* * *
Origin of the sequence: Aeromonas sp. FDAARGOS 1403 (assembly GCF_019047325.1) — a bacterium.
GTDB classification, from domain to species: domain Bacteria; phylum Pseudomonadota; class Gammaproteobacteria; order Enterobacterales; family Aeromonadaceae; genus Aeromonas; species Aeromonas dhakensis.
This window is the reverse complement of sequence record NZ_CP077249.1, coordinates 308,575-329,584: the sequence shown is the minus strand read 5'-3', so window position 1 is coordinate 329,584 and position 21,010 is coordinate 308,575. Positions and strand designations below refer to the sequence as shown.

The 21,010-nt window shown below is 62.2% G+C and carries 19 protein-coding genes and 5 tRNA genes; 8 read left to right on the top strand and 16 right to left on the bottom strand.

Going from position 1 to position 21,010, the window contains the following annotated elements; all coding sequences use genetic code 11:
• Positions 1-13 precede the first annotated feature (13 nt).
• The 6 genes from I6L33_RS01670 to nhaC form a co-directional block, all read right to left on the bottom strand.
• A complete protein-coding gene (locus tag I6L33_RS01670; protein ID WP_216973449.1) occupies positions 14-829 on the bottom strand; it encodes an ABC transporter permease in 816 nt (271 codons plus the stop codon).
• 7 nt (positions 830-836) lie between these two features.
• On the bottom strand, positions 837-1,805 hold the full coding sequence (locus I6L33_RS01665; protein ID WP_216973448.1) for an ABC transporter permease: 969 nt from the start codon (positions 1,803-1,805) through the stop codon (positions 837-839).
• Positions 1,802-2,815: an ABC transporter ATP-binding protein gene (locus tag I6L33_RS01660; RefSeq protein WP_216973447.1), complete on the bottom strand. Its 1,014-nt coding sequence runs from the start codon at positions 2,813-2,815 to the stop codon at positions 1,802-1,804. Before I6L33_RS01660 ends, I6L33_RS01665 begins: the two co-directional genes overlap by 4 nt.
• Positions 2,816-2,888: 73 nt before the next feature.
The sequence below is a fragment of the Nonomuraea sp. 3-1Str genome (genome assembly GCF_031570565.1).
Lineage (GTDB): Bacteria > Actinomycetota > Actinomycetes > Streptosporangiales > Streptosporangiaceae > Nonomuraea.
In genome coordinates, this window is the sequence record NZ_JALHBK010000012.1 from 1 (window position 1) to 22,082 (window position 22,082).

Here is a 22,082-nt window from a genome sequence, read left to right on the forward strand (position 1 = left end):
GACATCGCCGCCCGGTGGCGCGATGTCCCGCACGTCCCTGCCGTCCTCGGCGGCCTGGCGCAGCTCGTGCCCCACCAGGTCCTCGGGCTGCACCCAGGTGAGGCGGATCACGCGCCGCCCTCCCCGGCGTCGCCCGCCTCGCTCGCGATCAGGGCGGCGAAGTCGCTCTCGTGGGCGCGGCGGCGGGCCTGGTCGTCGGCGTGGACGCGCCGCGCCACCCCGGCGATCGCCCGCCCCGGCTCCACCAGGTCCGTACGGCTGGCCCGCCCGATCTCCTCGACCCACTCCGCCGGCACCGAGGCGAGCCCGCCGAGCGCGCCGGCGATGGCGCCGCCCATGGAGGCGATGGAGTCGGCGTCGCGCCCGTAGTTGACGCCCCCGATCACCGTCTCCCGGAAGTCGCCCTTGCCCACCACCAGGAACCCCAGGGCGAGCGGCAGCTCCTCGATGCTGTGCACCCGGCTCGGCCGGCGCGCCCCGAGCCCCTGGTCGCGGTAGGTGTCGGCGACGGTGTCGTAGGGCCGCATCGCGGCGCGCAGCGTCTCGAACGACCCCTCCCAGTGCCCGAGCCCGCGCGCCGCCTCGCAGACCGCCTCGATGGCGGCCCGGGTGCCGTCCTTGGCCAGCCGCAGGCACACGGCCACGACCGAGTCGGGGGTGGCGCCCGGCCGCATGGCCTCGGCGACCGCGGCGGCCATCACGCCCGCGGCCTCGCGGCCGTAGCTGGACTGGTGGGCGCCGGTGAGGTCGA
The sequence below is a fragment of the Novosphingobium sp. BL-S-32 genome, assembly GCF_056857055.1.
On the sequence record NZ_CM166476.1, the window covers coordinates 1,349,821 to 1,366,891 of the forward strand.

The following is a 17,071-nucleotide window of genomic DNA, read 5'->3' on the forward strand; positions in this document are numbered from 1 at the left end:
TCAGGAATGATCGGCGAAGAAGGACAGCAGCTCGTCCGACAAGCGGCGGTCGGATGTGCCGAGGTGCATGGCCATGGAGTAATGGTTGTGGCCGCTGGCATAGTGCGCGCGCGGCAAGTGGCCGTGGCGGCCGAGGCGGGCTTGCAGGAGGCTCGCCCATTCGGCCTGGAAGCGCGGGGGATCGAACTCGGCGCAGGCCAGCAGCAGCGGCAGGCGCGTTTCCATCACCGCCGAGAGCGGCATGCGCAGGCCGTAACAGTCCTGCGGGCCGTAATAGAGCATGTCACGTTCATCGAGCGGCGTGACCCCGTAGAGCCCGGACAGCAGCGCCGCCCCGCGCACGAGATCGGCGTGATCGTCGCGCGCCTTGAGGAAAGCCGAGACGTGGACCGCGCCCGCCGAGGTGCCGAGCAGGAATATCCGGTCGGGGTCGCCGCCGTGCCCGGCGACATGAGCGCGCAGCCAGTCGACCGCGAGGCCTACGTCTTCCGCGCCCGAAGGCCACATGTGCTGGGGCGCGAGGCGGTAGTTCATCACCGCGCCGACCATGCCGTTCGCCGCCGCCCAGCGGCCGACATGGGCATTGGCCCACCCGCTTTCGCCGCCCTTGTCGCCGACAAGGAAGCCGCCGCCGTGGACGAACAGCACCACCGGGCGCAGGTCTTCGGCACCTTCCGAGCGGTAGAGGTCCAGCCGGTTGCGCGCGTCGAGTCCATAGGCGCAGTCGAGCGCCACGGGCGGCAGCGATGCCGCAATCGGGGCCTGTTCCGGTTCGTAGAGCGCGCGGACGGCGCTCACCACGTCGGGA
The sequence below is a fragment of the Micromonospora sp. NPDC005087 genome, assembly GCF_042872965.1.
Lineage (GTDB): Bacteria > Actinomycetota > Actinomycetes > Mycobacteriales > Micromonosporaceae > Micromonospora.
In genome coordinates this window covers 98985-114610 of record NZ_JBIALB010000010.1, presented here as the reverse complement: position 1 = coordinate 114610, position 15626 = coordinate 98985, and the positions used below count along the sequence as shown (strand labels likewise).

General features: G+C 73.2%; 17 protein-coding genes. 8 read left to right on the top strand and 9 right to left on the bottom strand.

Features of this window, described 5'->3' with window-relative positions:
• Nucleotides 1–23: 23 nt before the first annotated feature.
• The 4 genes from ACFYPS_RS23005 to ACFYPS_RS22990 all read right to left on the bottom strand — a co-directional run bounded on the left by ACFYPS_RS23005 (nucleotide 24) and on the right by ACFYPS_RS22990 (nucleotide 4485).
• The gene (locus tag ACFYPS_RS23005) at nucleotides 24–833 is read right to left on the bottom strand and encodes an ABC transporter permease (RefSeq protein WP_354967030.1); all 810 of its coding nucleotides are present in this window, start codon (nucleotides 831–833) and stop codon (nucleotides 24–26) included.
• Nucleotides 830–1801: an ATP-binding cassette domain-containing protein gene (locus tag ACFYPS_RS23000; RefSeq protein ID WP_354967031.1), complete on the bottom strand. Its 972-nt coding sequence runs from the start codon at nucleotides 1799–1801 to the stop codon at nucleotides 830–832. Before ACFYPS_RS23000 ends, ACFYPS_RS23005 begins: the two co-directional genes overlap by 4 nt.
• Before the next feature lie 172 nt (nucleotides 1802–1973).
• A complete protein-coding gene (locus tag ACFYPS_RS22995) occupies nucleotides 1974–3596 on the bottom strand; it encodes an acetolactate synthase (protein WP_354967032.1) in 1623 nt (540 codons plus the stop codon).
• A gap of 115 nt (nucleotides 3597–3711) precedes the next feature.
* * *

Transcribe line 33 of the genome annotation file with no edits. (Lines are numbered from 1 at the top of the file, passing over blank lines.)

• A gap of 115 nt (nucleotides 3597–3711) precedes the next feature.